It is in this context that Paul’s famous words come into the text (1 Cor 10:13):
No temptation has overtaken you but such as is common to man; and God is faithful, who will not allow you to be tempted beyond what you are able, but with the temptation will provide the way of escape also, so that you will be able to endure it.
Note this bit about cravings (1 Cor 10:6) which gives us our context. And though sexual cravings may be part of it (which is what this text is often used to address) the practice is eating the food of the idols just like any of the people around are doing. Paul says that there is a way provided to escape this temptation. What is the answer?
Therefore, my beloved, flee from idolatry.
The practice does not add anything but indeed, it is fundamentally rebellious to God—run away from it, says St. Paul. He does this by pointing out the table that Christians do partake of as part of their being believers: the table of the Lord (1 Cor 10:21). They break the bread, they take the cup of blessing, they sit at the Lord’s Table in fellowship with the Father over the Son (as John puts it).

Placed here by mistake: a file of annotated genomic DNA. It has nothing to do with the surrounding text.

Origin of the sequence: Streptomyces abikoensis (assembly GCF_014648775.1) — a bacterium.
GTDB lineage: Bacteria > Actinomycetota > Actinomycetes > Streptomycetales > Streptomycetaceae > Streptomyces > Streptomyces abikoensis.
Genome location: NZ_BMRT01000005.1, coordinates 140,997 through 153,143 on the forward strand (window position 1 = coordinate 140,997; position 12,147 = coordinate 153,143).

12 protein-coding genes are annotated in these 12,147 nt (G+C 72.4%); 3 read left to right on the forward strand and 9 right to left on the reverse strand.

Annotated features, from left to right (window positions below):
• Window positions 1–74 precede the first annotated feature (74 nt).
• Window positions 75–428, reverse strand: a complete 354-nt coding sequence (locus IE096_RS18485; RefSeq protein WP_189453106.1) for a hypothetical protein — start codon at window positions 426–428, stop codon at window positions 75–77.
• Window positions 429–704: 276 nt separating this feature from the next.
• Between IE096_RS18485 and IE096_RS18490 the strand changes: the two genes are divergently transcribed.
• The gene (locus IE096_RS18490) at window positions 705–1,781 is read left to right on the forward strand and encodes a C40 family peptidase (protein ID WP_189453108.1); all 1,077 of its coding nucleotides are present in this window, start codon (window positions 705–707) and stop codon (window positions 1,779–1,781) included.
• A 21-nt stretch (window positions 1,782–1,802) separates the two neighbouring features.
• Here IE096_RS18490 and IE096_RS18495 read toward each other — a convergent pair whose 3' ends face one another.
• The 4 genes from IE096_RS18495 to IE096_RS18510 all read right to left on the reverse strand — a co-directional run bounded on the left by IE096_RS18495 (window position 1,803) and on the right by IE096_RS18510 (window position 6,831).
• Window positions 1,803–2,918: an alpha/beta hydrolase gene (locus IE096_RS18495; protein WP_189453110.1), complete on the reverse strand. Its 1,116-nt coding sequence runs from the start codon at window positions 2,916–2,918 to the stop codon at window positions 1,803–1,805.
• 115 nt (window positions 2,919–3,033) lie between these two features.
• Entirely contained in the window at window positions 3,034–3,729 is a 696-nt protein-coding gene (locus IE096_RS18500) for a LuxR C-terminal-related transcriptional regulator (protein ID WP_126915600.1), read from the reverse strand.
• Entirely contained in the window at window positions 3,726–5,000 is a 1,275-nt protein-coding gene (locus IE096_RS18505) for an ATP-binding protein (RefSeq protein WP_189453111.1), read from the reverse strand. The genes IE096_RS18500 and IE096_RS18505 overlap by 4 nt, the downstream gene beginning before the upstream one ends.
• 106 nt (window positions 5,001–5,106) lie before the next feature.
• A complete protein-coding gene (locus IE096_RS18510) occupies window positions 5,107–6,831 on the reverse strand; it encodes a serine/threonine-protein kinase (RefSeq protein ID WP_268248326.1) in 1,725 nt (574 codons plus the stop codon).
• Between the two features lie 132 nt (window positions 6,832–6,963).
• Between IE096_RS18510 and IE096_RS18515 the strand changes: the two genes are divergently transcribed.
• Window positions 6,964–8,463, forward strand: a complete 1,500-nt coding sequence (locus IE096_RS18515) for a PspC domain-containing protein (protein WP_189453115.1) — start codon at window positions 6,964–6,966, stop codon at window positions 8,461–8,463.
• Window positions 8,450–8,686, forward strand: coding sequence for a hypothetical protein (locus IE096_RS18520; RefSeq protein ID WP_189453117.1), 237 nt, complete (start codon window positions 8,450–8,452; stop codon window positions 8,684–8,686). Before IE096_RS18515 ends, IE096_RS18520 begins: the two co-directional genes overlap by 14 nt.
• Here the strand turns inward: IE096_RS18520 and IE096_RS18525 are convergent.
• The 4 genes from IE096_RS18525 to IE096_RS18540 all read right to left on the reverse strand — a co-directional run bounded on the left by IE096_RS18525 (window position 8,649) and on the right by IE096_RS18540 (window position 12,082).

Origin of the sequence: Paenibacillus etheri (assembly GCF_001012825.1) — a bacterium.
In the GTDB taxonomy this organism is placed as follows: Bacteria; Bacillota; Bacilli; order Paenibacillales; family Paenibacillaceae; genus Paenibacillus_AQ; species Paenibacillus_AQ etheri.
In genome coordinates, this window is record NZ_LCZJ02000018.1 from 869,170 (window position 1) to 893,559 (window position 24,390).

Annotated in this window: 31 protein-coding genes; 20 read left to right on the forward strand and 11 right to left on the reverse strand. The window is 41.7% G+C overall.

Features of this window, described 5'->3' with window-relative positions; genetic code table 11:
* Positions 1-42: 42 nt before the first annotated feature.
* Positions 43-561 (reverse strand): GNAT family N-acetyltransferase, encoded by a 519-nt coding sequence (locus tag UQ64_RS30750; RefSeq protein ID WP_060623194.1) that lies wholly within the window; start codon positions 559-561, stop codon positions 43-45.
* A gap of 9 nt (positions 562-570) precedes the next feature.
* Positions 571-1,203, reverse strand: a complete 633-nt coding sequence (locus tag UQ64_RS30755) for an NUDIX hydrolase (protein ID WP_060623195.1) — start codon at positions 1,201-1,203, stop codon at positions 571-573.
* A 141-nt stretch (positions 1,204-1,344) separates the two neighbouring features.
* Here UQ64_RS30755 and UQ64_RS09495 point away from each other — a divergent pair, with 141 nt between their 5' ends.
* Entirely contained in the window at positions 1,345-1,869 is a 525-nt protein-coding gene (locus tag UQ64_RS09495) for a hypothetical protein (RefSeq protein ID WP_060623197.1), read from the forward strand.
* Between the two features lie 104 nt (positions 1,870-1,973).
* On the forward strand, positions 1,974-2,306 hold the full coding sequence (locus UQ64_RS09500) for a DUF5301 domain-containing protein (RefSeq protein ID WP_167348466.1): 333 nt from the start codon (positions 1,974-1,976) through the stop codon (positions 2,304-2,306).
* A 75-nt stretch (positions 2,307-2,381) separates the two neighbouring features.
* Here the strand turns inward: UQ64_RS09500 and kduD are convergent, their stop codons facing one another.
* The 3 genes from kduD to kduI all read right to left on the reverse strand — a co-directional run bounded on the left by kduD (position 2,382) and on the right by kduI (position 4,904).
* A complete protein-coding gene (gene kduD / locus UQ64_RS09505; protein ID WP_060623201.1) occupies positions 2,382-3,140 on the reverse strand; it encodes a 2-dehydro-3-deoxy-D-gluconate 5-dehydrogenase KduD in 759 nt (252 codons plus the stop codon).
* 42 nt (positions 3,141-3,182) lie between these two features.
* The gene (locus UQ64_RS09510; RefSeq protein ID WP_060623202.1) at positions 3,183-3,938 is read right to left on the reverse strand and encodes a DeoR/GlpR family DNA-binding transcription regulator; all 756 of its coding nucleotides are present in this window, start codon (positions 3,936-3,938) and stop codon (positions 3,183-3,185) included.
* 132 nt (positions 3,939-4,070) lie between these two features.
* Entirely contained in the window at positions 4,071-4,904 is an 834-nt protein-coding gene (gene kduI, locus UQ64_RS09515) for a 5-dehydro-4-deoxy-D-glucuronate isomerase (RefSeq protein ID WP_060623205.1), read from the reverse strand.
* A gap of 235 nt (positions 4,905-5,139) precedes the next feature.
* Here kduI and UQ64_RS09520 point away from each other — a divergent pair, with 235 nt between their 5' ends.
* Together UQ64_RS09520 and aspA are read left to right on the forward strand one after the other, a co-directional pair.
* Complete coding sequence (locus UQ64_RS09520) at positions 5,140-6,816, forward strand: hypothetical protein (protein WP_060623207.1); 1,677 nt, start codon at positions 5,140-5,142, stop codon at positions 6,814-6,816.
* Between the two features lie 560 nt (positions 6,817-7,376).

And yet, this doesn’t only speak of a practice they partake of at 9:30 A.M on Sundays. This speaks of their unique experience as partakers of the Lord’s Table by His complete provision. Just like the Israelites partook of the Lord’s “Table” for 40 years, the believer is partaking of the Lord’s Table by being spiritually provided for unto the uttermost.
A believer who partakes of idolatry because they are Strong and standing in the freedom that their knowledge provides, are now pitting their Strength against the Lord’s Strength…a dangerous game. (1 Cor 10:22)
Recall the trial of Jealousy from Numbers 5.
A husband suspects his wife of adultery. He doesn’t know it, but he is suspicious. But the text doesn’t phrase it that way. It says that the man has a spirit of jealousy for his wife (Num 5:14). It is not a wrong jealousy for a man to be jealous for his wife: it is his wife after all.